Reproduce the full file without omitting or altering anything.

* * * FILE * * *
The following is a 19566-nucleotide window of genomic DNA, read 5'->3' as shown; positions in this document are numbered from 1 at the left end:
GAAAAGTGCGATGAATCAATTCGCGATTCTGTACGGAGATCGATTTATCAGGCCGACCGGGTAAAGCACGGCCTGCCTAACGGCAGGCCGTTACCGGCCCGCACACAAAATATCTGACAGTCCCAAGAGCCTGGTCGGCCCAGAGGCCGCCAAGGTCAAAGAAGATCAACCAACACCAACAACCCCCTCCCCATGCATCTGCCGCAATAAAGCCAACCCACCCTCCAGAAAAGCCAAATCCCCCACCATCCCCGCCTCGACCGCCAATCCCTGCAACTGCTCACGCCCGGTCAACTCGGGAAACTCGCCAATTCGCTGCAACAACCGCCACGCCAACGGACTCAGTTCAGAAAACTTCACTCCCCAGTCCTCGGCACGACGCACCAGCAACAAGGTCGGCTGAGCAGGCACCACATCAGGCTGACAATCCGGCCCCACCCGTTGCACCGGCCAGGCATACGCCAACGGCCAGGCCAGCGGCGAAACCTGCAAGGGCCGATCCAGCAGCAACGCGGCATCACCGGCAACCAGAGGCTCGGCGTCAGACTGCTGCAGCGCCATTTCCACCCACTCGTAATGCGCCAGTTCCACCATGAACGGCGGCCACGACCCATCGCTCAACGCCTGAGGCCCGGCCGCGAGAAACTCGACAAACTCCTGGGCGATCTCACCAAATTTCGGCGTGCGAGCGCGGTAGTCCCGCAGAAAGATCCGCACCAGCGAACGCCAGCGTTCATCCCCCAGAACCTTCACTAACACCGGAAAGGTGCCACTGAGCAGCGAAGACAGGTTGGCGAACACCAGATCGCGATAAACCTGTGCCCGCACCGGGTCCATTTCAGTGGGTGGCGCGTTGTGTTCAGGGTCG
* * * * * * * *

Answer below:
The following is a 19566-nucleotide window of genomic DNA, read 5'->3' as shown; positions in this document are numbered from 1 at the left end:
GAAAAGTGCGATGAATCAATTCGCGATTCTGTACGGAGATCGATTTATCAGGCCGACCGGGTAAAGCACGGCCTGCCTAACGGCAGGCCGTTACCGGCCCGCACACAAAATATCTGACAGTCCCAAGAGCCTGGTCGGCCCAGAGGCCGCCAAGGTCAAAGAAGATCAACCAACACCAACAACCCCCTCCCCATGCATCTGCCGCAATAAAGCCAACCCACCCTCCAGAAAAGCCAAATCCCCCACCATCCCCGCCTCGACCGCCAATCCCTGCAACTGCTCACGCCCGGTCAACTCGGGAAACTCGCCAATTCGCTGCAACAACCGCCACGCCAACGGACTCAGTTCAGAAAACTTCACTCCCCAGTCCTCGGCACGACGCACCAGCAACAAGGTCGGCTGAGCAGGCACCACATCAGGCTGACAATCCGGCCCCACCCGTTGCACCGGCCAGGCATACGCCAACGGCCAGGCCAGCGGCGAAACCTGCAAGGGCCGATCCAGCAGCAACGCGGCATCACCGGCAACCAGAGGCTCGGCGTCAGACTGCTGCAGCGCCATTTCCACCCACTCGTAATGCGCCAGTTCCACCATGAACGGCGGCCACGACCCATCGCTCAACGCCTGAGGCCCGGCCGCGAGAAACTCGACAAACTCCTGGGCGATCTCACCAAATTTCGGCGTGCGAGCGCGGTAGTCCCGCAGAAAGATCCGCACCAGCGAACGCCAGCGTTCATCCCCCAGAACCTTCACTAACACCGGAAAGGTGCCACTGAGCAGCGAAGACAGGTTGGCGAACACCAGATCGCGATAAACCTGTGCCCGCACCGGGTCCATTTCAGTGGGTGGCGCGTTGTGTTCAGGGTCG